Process Safety: Preventing Your Worst Nightmare

Fires. Explosions. Massive chemical releases. The worst nightmare of any company that works with highly hazardous substances is the kind of catastrophe in which employees are injured or killed, and the facility is badly damaged or destroyed.

Process safety management is a framework for managing the serious risks associated with processes that involve highly hazardous chemicals. The purpose of OSHA’s Process Safety Management Standard (29 CFR 1910.119) is to prevent catastrophic releases of toxic, reactive, flammable, or explosive chemicals.

The standard spells out a number of requirements that must be met by companies that handle highly hazardous chemicals.

Here’s a brief overview.

  • Prestartup safety review. When a regulated process is going to be performed in new or substantially modified facilities, its design specifications have to meet process safety requirements. In addition, employees who will work on these processes have to receive the required training, and you have to develop safe operating and maintenance procedures and emergency planning for the facility.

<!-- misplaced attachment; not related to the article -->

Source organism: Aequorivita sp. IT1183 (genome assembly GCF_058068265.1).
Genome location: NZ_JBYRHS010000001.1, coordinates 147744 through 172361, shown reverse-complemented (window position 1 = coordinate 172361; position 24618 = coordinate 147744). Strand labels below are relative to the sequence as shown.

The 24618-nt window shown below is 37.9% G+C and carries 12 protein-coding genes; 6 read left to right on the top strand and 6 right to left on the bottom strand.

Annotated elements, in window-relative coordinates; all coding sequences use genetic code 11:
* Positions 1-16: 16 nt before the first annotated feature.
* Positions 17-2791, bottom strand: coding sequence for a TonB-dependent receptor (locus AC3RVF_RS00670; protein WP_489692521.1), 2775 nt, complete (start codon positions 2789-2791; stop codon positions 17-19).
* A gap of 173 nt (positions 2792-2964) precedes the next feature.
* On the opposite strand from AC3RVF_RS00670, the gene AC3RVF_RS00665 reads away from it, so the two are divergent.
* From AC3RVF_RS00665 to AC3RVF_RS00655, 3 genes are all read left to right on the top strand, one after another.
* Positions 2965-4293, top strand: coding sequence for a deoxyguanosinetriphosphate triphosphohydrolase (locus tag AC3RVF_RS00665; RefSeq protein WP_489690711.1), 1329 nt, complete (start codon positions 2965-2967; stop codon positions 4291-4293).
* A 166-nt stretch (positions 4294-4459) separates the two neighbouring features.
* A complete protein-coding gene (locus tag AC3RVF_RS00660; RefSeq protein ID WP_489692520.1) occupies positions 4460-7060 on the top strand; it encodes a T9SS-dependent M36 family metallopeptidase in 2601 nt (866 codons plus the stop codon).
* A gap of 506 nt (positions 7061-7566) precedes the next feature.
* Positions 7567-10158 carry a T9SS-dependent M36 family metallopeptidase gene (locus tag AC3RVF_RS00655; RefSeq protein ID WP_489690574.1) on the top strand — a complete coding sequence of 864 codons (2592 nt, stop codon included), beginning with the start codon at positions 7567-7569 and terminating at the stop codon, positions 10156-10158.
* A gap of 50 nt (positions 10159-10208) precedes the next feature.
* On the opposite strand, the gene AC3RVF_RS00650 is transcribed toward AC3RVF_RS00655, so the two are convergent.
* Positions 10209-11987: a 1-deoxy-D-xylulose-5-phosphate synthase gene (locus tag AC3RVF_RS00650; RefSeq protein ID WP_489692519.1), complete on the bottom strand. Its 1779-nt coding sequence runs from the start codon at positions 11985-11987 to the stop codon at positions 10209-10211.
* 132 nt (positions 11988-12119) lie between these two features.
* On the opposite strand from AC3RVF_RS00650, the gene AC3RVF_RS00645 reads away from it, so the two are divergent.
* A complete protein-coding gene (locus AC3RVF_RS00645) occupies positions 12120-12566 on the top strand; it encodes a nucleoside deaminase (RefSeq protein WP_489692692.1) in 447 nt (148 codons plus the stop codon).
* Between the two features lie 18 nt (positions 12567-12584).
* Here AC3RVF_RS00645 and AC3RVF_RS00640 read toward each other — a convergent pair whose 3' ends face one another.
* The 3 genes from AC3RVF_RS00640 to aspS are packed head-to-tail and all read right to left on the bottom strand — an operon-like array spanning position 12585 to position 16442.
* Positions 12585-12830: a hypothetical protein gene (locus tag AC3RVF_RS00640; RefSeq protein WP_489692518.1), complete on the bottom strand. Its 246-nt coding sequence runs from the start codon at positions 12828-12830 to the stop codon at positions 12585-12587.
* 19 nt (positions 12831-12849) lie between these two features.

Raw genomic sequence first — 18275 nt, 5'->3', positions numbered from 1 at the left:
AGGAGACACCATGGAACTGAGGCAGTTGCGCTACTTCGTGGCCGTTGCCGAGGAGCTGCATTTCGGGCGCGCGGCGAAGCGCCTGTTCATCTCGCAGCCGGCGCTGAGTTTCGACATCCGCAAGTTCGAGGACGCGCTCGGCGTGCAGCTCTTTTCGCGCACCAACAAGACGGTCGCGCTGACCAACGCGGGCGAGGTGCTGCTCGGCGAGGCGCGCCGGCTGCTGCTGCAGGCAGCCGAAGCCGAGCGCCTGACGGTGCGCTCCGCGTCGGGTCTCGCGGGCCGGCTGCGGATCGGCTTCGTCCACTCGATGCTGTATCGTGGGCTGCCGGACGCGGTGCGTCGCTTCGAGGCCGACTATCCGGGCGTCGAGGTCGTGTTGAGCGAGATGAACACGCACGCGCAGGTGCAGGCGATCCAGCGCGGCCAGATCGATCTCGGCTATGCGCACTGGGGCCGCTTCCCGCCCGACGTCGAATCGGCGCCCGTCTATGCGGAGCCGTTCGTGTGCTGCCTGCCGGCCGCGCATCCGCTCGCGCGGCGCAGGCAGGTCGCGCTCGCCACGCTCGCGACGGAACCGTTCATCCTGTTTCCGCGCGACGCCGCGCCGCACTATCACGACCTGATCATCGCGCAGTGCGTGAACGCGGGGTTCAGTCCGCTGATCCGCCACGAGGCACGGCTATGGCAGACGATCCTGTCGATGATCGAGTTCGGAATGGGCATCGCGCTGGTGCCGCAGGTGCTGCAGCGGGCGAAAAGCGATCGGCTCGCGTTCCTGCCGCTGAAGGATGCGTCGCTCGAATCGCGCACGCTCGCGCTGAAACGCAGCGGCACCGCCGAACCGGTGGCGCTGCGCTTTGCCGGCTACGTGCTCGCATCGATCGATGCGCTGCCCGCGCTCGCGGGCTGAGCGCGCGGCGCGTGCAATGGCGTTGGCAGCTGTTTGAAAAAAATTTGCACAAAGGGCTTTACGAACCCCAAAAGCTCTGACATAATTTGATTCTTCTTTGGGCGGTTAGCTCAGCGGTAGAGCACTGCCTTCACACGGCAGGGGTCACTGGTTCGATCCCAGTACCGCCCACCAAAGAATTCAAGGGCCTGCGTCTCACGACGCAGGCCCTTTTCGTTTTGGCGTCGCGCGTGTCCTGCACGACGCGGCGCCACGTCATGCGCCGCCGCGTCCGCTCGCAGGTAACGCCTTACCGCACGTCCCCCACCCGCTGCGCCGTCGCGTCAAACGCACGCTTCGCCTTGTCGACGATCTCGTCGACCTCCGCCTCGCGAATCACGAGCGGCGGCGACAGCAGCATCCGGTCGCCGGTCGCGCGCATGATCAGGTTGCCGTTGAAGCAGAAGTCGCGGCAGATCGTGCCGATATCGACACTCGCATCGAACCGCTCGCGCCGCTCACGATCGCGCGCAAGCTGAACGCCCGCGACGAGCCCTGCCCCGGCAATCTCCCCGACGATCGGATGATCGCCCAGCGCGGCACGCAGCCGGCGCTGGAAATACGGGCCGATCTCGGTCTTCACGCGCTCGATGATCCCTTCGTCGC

• Mechanical integrity. Equipment that’s used to process, store, or handle highly hazardous chemicals has to be designed, constructed, installed, and maintained to minimize the risk of accidental releases. OSHA also requires you to develop and follow written procedures for inspecting and testing equipment.
  • Hot work permits are required for welding and other hot work on or near a covered process.

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  • Change management. Temporary changes are often the cause of catastrophes. OSHA recommends using special forms to document the changes and their potential safety and health impact. The standard requires setting and monitoring time limits for temporary changes under specific steps for returning equipment and procedures to their original conditions. Again, employees involved in the process have to be trained.
  • Incident investigation. If there’s a catastrophic accident or a near miss, you must investigate the causes within 48 hours. The result should be a written report that describes and documents the incident, determines why it happened, and recommends what to do to prevent it in the future.
  • Emergency preparedness. OSHA requires you to have an emergency action plan that details procedures for small and large releases—who’s in charge of what, when, and where to evacuate, etc.
  • Compliance audits. You are required to audit your procedures and practices at least every 3 years. 

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